Chapter 22 - Coil-end Deposition and Corrosion Control

Cold-end corrosion can occur on surfaces that are lower in temperature than the dew point of the flue gas to which they are exposed. Air heaters and economizers are particularly susceptible to corrosive attack. Other cold-end components, such as the induced draft fan, breeching, and stack, are less frequently problem areas. The accumulation of corrosion products often results in a loss of boiler efficiency and, occasionally, reduced capacity due to flow restriction caused by excessive deposits on heat transfer equipment.

Acidic particle emission, commonly termed "acid smut" or "acid fallout," is another cold-end problem. It is caused by the production of large particulates (generally greater than 100 mesh) that issue from the stack and, due to their relatively large size, settle close to the stack. Usually, these particulates have a high concentration of condensed acid; therefore, they cause corrosion if they settle on metal surfaces.

The most common cause of cold-end problems is the condensation of sulfuric acid. This chapter addresses problems incurred in the firing of sulfur-containing fuels. Sulfur in the fuel is oxidized to sulfur dioxide:

S + O2 = SO2
sulfur   oxygen   sulfur dioxide

A fraction of the sulfur dioxide, sometimes as high as 10%, is oxidized to sulfur trioxide. Sulfur trioxide combines with water to form sulfuric acid at temperatures at or below the dew point of the flue gas. In a boiler, most of the sulfur trioxide reaching the cold end is formed according to the following equation:

SO2 + 1/2 O2 = SO3
sulfur dioxide   oxygen   sulfur trioxide

The amount of sulfur trioxide produced in any given situation is influenced by many variables, including excess air level, concentration of sulfur dioxide, temperature, gas residence time, and the presence of catalysts. Vanadium pentoxide (V2O5) and ferric oxide (Fe2O3), which are commonly found on the surfaces of oil-fired boilers, are ef-fective catalysts for the heterogeneous oxidation of sulfur dioxide. Catalytic effects are influenced by the amount of surface area of catalyst exposed to the flue gas. Therefore, boiler cleanliness, a reflection of the amount of catalyst present, affects the amount of sulfur trioxide formed.

The quantity of sulfur trioxide in combustion gas can be determined fairly easily. The most commonly used measuring techniques involve either condensation of sulfur trioxide or adsorption in isopropyl alcohol. Figure 22-1 is a curve showing the relationship of sulfur trioxide concentration to dew point at a flue gas moisture content of 10%. Higher flue gas moisture increases the dew point temperature for a given sulfur trioxide-sulfuric acid concentration. Cold-end metal temperatures and flue gas sulfur trioxide content can be used to predict the potential for corrosion problems.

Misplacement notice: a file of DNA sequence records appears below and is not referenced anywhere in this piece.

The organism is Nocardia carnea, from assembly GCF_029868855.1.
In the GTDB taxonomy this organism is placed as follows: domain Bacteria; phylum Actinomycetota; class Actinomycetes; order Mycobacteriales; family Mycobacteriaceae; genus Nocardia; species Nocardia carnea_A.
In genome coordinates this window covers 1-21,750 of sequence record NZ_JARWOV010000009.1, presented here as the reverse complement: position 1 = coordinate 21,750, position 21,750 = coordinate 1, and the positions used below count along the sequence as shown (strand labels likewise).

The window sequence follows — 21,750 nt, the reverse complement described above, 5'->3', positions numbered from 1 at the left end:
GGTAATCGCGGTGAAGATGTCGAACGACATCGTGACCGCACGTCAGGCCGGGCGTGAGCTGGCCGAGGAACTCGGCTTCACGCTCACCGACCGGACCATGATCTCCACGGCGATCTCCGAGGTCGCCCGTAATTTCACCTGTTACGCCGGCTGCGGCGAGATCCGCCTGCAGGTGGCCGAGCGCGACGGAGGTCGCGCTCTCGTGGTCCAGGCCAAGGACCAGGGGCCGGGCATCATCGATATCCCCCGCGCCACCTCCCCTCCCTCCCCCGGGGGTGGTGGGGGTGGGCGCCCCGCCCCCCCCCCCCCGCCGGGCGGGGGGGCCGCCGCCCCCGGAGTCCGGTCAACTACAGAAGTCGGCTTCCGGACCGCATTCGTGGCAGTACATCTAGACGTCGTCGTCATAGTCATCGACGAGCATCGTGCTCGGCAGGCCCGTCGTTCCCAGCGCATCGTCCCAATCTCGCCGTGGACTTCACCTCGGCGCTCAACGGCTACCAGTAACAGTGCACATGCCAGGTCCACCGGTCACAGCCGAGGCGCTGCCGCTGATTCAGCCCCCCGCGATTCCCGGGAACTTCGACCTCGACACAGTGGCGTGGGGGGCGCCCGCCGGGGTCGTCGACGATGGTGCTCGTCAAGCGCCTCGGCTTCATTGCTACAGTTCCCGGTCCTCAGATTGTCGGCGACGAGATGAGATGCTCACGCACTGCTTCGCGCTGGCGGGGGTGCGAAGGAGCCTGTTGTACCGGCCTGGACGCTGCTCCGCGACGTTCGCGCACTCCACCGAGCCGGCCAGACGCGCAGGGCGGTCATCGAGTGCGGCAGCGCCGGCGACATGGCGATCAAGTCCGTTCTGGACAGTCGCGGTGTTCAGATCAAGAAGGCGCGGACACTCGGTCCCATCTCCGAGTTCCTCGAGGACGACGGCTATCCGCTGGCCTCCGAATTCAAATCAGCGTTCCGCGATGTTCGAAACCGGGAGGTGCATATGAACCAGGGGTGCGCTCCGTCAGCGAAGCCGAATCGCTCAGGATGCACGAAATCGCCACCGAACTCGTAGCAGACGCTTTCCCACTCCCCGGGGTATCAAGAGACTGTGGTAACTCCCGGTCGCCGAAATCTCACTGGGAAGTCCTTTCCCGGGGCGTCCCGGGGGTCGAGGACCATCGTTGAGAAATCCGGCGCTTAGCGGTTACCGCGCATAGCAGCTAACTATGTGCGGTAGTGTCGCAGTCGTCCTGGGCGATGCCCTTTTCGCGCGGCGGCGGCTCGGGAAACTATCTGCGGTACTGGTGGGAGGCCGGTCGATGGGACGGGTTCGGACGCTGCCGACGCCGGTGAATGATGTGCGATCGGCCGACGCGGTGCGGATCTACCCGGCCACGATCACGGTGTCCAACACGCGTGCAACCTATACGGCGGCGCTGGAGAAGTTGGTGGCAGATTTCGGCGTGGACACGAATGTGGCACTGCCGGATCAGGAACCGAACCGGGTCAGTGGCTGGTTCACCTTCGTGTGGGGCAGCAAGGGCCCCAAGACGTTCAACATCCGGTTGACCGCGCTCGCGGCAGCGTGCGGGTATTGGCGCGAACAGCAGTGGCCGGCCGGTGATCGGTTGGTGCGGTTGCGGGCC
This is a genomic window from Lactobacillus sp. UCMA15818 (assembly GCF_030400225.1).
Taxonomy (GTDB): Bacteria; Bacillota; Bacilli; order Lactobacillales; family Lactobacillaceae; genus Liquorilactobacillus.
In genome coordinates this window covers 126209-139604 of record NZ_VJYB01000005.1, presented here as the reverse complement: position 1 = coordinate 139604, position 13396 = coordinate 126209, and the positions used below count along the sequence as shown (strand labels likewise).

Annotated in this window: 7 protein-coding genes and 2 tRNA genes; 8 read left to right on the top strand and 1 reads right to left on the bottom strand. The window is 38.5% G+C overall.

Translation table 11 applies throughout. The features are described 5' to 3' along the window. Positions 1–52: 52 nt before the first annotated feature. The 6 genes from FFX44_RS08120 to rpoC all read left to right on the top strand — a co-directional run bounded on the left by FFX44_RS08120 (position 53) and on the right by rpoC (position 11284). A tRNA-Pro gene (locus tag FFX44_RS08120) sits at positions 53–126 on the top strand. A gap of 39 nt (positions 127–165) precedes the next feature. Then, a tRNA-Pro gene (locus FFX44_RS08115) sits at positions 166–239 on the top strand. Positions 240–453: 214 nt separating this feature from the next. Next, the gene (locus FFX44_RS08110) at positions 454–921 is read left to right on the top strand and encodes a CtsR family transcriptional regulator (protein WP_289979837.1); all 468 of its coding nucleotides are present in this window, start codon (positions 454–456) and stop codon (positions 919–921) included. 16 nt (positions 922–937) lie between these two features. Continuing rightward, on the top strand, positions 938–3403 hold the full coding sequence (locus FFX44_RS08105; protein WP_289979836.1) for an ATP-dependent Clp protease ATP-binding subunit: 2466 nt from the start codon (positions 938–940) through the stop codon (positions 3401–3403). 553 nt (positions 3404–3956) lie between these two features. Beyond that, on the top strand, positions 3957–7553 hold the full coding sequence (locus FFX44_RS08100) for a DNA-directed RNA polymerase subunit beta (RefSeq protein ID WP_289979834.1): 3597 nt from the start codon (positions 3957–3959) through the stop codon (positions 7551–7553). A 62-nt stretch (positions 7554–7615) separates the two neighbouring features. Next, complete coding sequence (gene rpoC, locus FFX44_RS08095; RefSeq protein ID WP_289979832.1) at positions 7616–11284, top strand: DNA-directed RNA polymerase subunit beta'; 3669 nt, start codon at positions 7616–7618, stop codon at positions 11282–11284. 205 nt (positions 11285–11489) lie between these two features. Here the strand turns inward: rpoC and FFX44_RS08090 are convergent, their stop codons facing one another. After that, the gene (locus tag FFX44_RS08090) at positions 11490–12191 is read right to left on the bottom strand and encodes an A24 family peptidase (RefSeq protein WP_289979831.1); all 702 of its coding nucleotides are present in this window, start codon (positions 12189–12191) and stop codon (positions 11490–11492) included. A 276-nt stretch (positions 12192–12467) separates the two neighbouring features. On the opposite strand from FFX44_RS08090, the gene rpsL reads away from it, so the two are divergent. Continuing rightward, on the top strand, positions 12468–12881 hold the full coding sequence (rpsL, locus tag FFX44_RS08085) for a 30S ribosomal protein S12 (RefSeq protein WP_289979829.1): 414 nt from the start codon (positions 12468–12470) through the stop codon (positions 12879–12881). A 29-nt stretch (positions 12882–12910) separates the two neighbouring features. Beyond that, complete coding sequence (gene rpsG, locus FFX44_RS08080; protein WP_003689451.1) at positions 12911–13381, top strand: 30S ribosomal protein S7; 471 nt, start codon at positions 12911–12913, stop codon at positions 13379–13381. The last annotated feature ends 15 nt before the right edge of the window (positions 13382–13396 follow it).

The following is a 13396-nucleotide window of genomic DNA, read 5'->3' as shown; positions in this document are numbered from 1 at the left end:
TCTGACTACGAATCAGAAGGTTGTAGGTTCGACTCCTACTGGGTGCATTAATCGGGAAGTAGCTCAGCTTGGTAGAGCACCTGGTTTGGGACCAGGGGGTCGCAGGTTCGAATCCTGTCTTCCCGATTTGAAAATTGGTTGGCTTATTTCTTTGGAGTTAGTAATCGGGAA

At the same sulfur content, gaseous fuels such as sour natural gas, sour refinery gas, and coke oven gas produce more severe problems than fuel oil. These gases contain more hydrogen than fuel oil, and their combustion results in higher flue gas moisture. Consequently, dew points are raised. With any type of fuel, corrosion and fouling potentials rapidly increase below gas temperatures of 140 degrees F (60 degrees C), which is the typical water dew point for flue gases.

Cold-end corrosion and deposition are usually much less severe in coal-fired boilers than in oil-fired units. Usually, coal ash is alkaline, so it increases the pH of the deposits formed in cold-end sections. Thus, the extent of the corrosive attack by sulfuric acid is diminished. Also, the high level of ash present when coal is fired results in a lower concentration of acid in the ash particle. At the same sulfur content, coal firing dew points are generally 20-40 degrees F lower than oil firing dew points.

The most common cause of deposition within air preheaters is the accumulation of corrosion products. Most air preheater deposits contain at least 60% iron sulfates formed by the corrosion of air heater tube metal. Therefore, a reduced corrosion rate frequently reduces the fouling of air preheaters.


Air Preheaters

A regenerative air preheater can reduce cold-end problems when installed instead of a recuperative air preheater on a new or existing boiler. In the regenerative air preheater design, heat transfer surfaces are below the acid dew point for much shorter periods of time.

Most modern regenerative air preheaters are equipped with steam or compressed air sootblowers and fixed or oscillating water washing nozzles. In boilers equipped with multiple units, individual air preheaters can be isolated and washed on-line. Suitable drain connections must be provided as well as a system for treating the wash water prior to disposal. Washing is generally continued until the pH of the wash water is above 4.5. The wash water effluent is a relatively low pH stream with a high soluble iron content. Most air preheaters are washed with untreated water. Some operators add caustic soda or soda ash to neutralize the deposits and lower the loss of air heater metal during washing.

The average cold-end temperature of an operating air preheater is the sum of combustion air inlet temperature and flue gas outlet temperature, divided by two. The average cold-end temperature is generally used in the assessment of potential problems and the selection of air preheater size and materials of construction. The average cold-end temperature of an operating air preheater must be maintained in accordance with the manufacturer's specifications. Corrosion-resistant materials are used in some regenerative air preheater cold sections to obtain the lowest possible stack gas temperature and consequently the highest boiler efficiency.